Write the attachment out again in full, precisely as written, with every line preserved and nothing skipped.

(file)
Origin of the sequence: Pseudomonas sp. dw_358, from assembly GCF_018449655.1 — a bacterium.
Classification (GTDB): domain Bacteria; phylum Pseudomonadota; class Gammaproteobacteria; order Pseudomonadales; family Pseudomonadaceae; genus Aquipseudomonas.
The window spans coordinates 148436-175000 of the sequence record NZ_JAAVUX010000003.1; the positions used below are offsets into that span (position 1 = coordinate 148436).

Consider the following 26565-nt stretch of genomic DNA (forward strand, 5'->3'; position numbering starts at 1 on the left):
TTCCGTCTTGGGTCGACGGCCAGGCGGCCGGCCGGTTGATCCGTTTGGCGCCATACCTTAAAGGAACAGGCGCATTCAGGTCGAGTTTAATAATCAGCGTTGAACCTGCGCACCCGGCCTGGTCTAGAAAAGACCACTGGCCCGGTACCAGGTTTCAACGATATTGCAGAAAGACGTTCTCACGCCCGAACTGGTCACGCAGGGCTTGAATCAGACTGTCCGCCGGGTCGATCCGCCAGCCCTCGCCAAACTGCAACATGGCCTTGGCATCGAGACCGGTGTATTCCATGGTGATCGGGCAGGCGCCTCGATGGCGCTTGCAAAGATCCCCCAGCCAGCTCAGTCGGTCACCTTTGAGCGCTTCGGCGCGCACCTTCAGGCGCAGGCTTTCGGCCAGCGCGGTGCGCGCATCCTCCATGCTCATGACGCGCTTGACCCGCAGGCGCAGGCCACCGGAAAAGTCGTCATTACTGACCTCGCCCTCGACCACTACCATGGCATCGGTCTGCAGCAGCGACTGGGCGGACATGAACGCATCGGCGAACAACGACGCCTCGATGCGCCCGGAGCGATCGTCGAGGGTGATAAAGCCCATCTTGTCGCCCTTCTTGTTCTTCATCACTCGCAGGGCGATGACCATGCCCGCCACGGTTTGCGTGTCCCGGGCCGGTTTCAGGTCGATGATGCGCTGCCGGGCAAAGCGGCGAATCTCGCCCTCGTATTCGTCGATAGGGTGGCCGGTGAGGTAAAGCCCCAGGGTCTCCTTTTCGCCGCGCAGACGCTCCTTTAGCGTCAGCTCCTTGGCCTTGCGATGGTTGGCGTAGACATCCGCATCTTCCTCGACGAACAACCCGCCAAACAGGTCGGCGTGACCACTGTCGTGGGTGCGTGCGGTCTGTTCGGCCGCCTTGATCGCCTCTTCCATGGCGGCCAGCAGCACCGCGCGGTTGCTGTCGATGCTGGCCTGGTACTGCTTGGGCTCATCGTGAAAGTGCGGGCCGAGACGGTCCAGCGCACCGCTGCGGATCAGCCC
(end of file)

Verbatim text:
Origin of the sequence: Pseudomonas sp. dw_358, from assembly GCF_018449655.1 — a bacterium.
Classification (GTDB): domain Bacteria; phylum Pseudomonadota; class Gammaproteobacteria; order Pseudomonadales; family Pseudomonadaceae; genus Aquipseudomonas.
The window spans coordinates 148436-175000 of the sequence record NZ_JAAVUX010000003.1; the positions used below are offsets into that span (position 1 = coordinate 148436).

Consider the following 26565-nt stretch of genomic DNA (forward strand, 5'->3'; position numbering starts at 1 on the left):
TTCCGTCTTGGGTCGACGGCCAGGCGGCCGGCCGGTTGATCCGTTTGGCGCCATACCTTAAAGGAACAGGCGCATTCAGGTCGAGTTTAATAATCAGCGTTGAACCTGCGCACCCGGCCTGGTCTAGAAAAGACCACTGGCCCGGTACCAGGTTTCAACGATATTGCAGAAAGACGTTCTCACGCCCGAACTGGTCACGCAGGGCTTGAATCAGACTGTCCGCCGGGTCGATCCGCCAGCCCTCGCCAAACTGCAACATGGCCTTGGCATCGAGACCGGTGTATTCCATGGTGATCGGGCAGGCGCCTCGATGGCGCTTGCAAAGATCCCCCAGCCAGCTCAGTCGGTCACCTTTGAGCGCTTCGGCGCGCACCTTCAGGCGCAGGCTTTCGGCCAGCGCGGTGCGCGCATCCTCCATGCTCATGACGCGCTTGACCCGCAGGCGCAGGCCACCGGAAAAGTCGTCATTACTGACCTCGCCCTCGACCACTACCATGGCATCGGTCTGCAGCAGCGACTGGGCGGACATGAACGCATCGGCGAACAACGACGCCTCGATGCGCCCGGAGCGATCGTCGAGGGTGATAAAGCCCATCTTGTCGCCCTTCTTGTTCTTCATCACTCGCAGGGCGATGACCATGCCCGCCACGGTTTGCGTGTCCCGGGCCGGTTTCAGGTCGATGATGCGCTGCCGGGCAAAGCGGCGAATCTCGCCCTCGTATTCGTCGATAGGGTGGCCGGTGAGGTAAAGCCCCAGGGTCTCCTTTTCGCCGCGCAGACGCTCCTTTAGCGTCAGCTCCTTGGCCTTGCGATGGTTGGCGTAGACATCCGCATCTTCCTCGACGAACAACCCGCCAAACAGGTCGGCGTGACCACTGTCGTGGGTGCGTGCGGTCTGTTCGGCCGCCTTGATCGCCTCTTCCATGGCGGCCAGCAGCACCGCGCGGTTGCTGTCGATGCTGGCCTGGTACTGCTTGGGCTCATCGTGAAAGTGCGGGCCGAGACGGTCCAGCGCACCGCTGCGGATCAGCCC